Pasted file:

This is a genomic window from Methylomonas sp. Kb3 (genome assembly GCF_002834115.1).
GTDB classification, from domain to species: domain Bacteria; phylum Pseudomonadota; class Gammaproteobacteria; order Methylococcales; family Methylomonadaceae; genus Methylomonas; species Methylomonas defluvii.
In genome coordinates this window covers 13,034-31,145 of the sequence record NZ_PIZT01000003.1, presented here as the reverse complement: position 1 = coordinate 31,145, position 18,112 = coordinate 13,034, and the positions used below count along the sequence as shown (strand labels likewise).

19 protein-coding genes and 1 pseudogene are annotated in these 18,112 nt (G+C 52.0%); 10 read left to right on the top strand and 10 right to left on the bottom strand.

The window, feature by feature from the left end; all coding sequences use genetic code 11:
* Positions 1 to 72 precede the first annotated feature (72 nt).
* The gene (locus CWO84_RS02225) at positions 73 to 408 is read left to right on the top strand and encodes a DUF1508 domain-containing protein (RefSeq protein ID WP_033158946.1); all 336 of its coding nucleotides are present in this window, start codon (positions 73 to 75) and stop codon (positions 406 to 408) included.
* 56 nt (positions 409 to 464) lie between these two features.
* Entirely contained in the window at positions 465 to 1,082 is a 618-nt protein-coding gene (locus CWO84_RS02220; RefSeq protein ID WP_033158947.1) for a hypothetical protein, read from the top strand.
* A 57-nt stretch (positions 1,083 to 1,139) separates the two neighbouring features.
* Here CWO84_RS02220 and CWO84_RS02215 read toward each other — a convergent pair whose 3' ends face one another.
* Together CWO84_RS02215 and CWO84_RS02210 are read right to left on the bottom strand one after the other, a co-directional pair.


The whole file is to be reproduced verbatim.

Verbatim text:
This is a genomic window from Methylomonas sp. Kb3 (genome assembly GCF_002834115.1).
GTDB classification, from domain to species: domain Bacteria; phylum Pseudomonadota; class Gammaproteobacteria; order Methylococcales; family Methylomonadaceae; genus Methylomonas; species Methylomonas defluvii.
In genome coordinates this window covers 13,034-31,145 of the sequence record NZ_PIZT01000003.1, presented here as the reverse complement: position 1 = coordinate 31,145, position 18,112 = coordinate 13,034, and the positions used below count along the sequence as shown (strand labels likewise).

19 protein-coding genes and 1 pseudogene are annotated in these 18,112 nt (G+C 52.0%); 10 read left to right on the top strand and 10 right to left on the bottom strand.

The window, feature by feature from the left end; all coding sequences use genetic code 11:
* Positions 1 to 72 precede the first annotated feature (72 nt).
* The gene (locus CWO84_RS02225) at positions 73 to 408 is read left to right on the top strand and encodes a DUF1508 domain-containing protein (RefSeq protein ID WP_033158946.1); all 336 of its coding nucleotides are present in this window, start codon (positions 73 to 75) and stop codon (positions 406 to 408) included.
* 56 nt (positions 409 to 464) lie between these two features.
* Entirely contained in the window at positions 465 to 1,082 is a 618-nt protein-coding gene (locus CWO84_RS02220; RefSeq protein ID WP_033158947.1) for a hypothetical protein, read from the top strand.
* A 57-nt stretch (positions 1,083 to 1,139) separates the two neighbouring features.
* Here CWO84_RS02220 and CWO84_RS02215 read toward each other — a convergent pair whose 3' ends face one another.
* Together CWO84_RS02215 and CWO84_RS02210 are read right to left on the bottom strand one after the other, a co-directional pair.